Thursday, July 11, 2013


Last night Jared and I were at the city park with the kids and my sister Justy. We were alternating between playing with the girls on the equipment and just relaxing at the picnic tables. From where we were sitting we overheard some scary conversations.

A group of 14 year-olds was sitting behind us - Justy knew their ages from helping coach middle school sports. They began discussing their "numbers" - as in number of sexual partners. One girl was bragging that she was at "seven... no, eight" and the other kids laughed and jokingly said, "Oh yeah, you are a whore!"
Like the thought of a 14 year-old having even one sexual partner is funny - let alone EIGHT!

Then one teen asked another girl a question, and she replied that her personal record was 13 "sexual favors" (in place of the more graphic terminology) in one day. It was implied through the conversation that it was with 13 different boys.
First of all: Yuck.
Second of all: Yuck.
And third of all: This is the kind of shit kids are doing and discussing before even entering high school?!

Even if they were exaggerating or just making it all up, which they very well could have been, it is still disturbing to me that bragging about these kind of exploits is even cool to do.
Is this really the norm now?

This makes me beyond nervous as a parent.
I am betting their parents have NO IDEA what kind of things they are talking about, much less doing! And I am sure quite a few of these teens come from "good" homes.
Homes with parents that check homework and cook family dinners.
Homes with curfews and chores to be completed.
And their well-meaning parents have not a clue.

On the walk home, us three adults were discussing all that we had heard.
Jared's first comment was, "I told you that I am praying we just have nerdy kids."
And I am pretty sure he is spot-on. I would much rather have a band geek or a book worm who feels comfortable in her own skin than a "popular" child who will do whatever it takes to fit in.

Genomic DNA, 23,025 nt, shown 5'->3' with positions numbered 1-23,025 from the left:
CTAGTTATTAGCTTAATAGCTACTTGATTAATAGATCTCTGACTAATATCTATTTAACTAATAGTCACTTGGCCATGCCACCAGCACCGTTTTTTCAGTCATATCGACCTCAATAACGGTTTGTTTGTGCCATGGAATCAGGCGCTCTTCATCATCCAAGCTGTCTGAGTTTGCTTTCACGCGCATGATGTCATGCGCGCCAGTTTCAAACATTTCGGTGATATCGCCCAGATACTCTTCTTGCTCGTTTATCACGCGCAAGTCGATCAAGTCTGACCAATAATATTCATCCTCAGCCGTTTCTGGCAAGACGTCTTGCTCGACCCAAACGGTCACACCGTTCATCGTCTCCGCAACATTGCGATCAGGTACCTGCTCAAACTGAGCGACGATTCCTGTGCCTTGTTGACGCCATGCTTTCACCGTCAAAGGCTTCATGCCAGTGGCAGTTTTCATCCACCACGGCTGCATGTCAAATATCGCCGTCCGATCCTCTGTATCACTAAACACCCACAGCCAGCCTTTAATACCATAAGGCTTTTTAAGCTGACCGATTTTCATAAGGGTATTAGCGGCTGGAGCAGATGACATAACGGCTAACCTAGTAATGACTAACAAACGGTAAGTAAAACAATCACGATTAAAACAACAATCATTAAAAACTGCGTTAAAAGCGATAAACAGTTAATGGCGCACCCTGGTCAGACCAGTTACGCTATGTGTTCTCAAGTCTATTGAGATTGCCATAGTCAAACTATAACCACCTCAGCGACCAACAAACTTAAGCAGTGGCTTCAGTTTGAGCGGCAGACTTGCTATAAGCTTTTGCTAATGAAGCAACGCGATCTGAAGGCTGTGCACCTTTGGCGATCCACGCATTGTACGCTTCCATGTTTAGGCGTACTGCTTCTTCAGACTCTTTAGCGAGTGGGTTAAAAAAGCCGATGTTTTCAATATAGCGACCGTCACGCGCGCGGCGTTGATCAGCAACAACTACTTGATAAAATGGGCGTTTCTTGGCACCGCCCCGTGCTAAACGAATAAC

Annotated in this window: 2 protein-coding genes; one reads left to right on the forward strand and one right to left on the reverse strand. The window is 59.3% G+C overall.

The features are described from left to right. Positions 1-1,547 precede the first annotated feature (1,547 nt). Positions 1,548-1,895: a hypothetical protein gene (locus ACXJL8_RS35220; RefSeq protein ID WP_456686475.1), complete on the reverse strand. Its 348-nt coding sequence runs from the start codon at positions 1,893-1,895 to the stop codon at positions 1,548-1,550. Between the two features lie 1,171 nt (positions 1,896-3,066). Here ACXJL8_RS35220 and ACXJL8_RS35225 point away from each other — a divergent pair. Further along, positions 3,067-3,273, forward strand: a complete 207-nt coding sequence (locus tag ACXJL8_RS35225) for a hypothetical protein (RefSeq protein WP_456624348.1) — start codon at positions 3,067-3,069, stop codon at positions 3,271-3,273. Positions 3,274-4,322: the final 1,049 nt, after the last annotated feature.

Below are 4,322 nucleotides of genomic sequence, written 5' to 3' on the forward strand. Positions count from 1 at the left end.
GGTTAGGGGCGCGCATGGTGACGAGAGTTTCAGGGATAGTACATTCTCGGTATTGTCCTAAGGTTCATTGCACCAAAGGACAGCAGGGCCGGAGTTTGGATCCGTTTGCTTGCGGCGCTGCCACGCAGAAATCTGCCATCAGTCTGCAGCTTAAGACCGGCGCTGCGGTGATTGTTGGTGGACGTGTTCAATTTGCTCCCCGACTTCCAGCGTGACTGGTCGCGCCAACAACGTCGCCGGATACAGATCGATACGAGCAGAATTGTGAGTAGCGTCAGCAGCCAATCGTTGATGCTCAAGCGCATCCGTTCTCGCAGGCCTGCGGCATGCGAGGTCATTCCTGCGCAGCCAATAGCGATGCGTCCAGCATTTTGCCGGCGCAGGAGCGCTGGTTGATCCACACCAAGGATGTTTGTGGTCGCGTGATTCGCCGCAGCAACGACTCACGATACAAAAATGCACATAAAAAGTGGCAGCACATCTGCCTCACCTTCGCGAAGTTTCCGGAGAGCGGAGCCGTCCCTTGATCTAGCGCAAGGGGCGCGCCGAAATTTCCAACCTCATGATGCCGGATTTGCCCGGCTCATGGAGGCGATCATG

As a parent I want to shield my babies from all this, keep them innocent until they are actually mature enough. But I know that isn't possible, so it's up to us to establish in them a sense of self-worth and morals. I don't want my child (in middle school no less!) thinking any part of the above conversations is cool.

My main goal is to be approachable.
And while I want to instill values and independence in my children so that they can eventually make the right decisions on their own, I also want them to feel like they can talk to me about anything - even the hard or downright uncomfortable stuff.
I am reminded of a quote I saw a while back that has stuck with me.

I am guilty of this - of not listening.
Just as I am sure all parents are.
How many times in a day can I hear the same made-up story about Barney driving to our house in Papa's tractor? (Am I right?!)

But it is the point that as they grow, it's important for us to listen to the little stuff. To really hear them talk about the fight they had with their best friends because they didn't invite them over to play. To really listen to them excitedly tell us about their latest art project. If we won't even listen to these things, I doubt they are going to trust us with the biggies: sex... drugs...(And rock-n-roll...?  Corny but I had to.)

And I am sure the hardest part is starting the conversation or knowing how to. After the incident yesterday I remembered that our pediatrician's office in Omaha handed out information starting at the 2 year-old well check. It was a print-out from a website devoted to helping parents talk to their kids about sex. It had a lot of good information and kept it really easy and basic.
It starts at age 3 and goes all the way up. And I am sure it is only going to get more uncomfortable as the years go by, but if having honest discussions with my kids keeps them from being one of those teens bragging about her "daily record," then I have absolutely no problem with it.
Plus with 1 in 4 girls and 1 in 10 boys being sexually abused in childhood, it is extremely important to me that my kids not be one of those statistics. Arming our kids with basic knowledge can go a long way in helping them protect themselves.
And if worse comes to worst, I have no shame in whipping out the nasty real-life STD pictures as a teenager scare tactic. Totally not kidding.  Who's with me??!

1 comment:

  1. Love that quote so much, I've been thinking about it since I read this post two days ago. Isn't that one of our biggest jobs as parents, to listen and to witness for our children?

    Also, this story is horrifying to me. Luckily it will never happen to my daughter because I have already locked her away in a vault. ;) I totally want my girl to be a sexually liberated confident woman...when she's 30!


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